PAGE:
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Germany Etiquette and Rules to Make Your Visit Pleasant

Over at Black Forest Tours we have a related post that seems to be very popular called “German Attitudes and Culture“. That post will give you a nice well-rounded introduction to some things that may surprise you (and some are very funny too) upon your first visit to Germany. But there is so much more to know if you want to have a pleasant trip.

Rules

#6 in that post is “Germans like their rules”. We want to explore this a bit further because “the rules” are not necessarily explicit – they are often not written down. So as a tourist, you will, absolutely, one day, find yourself is a jam because you didn’t know “the rule” for something. We’ll explain some of those here, but before we do, let us encourage you to buy our tours. They will save you much frustration, time, and.$.money. With each tour you receive excruciatingly detailed explanations about things you need to know that make all the difference on your trip here in Germany. You may miss your train or get on the wrong train simply because you didn’t know! You will not get served dinner, because you didn’t know! (Going to bed hungry is no fun)

Food, Dinner, Grocery stores

What surprises especially Americans (who live in a 24/7 culture), nothing in Germany is open on Sundays. Only restaurants and biergartens may be open. In big cities you won’t notice this so much, but in small villages, you are out of luck – nothing will be open. In certain towns that are popular with tourists, like our town of Freiburg, you won’t get a seat until late in the evening if at all because the locals will already have made reservations at their favorite restaurant. In our tour guides we always explain these things, depending where you are, so that you will always enjoy a meal in a nice place at a reasonable hour.

Language, not just German

Keep in mind that Germany has very different regional cultures. Since we are located in the south-western corner of Germany in the state of Baden-Württemberg (two older states that were merged after World War II), even Baden (south) is culturally different from Württemberg (north). The Black Forest is mostly located in Baden. Standard German, or High-German as it is called, is spoken in the area of Hanover. It might surprise you to know that people from our area, who speak Badish, do not understand Germans from the southeast corner of Germany (Munich), who speak Bavarian. That’s right! The dialects are really that different. Its not at all similar to English, where Americans understand Australians and British without too much difficulty. So even if you have your little Rick Steves phrase book, you may not understand one word spoken to you in their local tongue. Be prepared. Buy our tour guides!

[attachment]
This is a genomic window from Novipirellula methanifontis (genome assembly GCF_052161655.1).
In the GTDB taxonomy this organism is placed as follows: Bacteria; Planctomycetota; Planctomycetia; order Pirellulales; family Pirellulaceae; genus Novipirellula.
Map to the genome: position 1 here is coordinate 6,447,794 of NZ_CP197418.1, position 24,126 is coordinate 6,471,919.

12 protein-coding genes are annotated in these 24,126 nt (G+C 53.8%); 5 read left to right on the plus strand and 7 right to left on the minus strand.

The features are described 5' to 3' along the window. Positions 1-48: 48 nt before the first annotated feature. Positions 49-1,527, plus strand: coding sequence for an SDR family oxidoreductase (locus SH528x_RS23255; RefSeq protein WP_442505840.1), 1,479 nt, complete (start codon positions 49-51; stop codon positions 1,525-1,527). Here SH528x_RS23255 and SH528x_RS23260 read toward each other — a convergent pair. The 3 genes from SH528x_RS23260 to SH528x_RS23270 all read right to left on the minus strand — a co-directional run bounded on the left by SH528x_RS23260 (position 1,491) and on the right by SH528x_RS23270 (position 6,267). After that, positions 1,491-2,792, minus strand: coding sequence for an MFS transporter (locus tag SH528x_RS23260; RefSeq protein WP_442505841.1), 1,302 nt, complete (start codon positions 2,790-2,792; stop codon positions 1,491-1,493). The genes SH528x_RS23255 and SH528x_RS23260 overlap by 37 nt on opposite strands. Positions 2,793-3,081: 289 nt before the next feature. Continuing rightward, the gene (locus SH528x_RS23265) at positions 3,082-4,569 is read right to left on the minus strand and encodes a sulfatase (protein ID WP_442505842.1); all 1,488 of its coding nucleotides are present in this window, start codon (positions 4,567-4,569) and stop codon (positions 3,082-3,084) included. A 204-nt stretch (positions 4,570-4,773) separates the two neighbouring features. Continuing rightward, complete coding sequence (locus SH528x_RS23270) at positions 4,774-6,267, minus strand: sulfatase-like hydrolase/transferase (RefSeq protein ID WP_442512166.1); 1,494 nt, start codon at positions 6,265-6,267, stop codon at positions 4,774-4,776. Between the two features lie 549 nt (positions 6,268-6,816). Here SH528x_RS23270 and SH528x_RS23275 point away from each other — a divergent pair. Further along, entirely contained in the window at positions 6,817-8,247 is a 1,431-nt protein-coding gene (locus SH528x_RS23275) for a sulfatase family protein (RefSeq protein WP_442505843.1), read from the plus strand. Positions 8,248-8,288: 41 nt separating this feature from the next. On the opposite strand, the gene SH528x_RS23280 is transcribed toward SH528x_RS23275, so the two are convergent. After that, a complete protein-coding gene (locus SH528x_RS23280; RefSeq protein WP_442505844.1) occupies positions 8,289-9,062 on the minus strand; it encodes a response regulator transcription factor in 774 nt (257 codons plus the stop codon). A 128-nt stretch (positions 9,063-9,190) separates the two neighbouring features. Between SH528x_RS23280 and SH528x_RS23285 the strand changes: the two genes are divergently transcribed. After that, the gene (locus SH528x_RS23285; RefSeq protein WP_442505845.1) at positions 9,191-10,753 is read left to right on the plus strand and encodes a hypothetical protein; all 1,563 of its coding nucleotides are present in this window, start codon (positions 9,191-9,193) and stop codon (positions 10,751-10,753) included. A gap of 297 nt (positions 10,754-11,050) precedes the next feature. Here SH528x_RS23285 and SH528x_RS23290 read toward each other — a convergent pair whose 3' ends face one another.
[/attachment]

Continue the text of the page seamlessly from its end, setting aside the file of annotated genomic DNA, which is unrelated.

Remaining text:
But you should at least try to speak German! It will pay off. Nothing will get you on the wrong side of a German faster than rattling off a question in your English slang “wat kinda beers you guys got?”. Im not making that one up. (and be sure say it really fast so that your server is twice as irritated) I’ve heard this spoken and I’ve seen the reaction. Yes your server may “get” what just came out of your mouth, but they are almost sure to offer you something you won’t like or don’t want – and they won’t take it back – and you’ll be lucky if they return to your table in the next hour no matter what kind of crazy hand signals you employ. That’s the price of being insensitive and unprepared on your travels. Our guides will often explain the best way to ask for things you would like and therefore produce the desired outcome.

#10 from our other post bears repeating here; German Service

German servers are not prompt. Eating and drinking are done in slow-motion here. Its just how it is in Germany. 99% of the time you imagine its because they know you are a foreigner. Now you may sit down in a gasthaus and never get service, but that is for a reason. You can avoid unpleasantries by waiting to be seated. Biergartens are the exception – anything goes in a biergarten. But otherwise if you have to take a seat without a server guiding you to one, always-always sit at a table with tablecloth and utensils. The table without these is not to be used or its a table reserved for locals; called a Stammtisch (it may have a lamp above it decorated with hunting paraphernalia). Sitting at the Stammtisch (table) will brand you as a dumb tourist and the server will not likely serve you.

Now if you are the masochistic type, you should visit Koln (Cologne), and have a Kolsch beer there (which is a famous beer only made in Koln). The servers in Koln are notoriously unfriendly. Its almost like a competition to see who can be the worst server – until they get drunk and then they are the nicest people you can meet. Which is to say, Germans are actually warm and fun-loving people. Just get to know the rules and you’ll experience this first-hand. Buy our tour guides! They are cheap insurance against getting on the wrong side of things.

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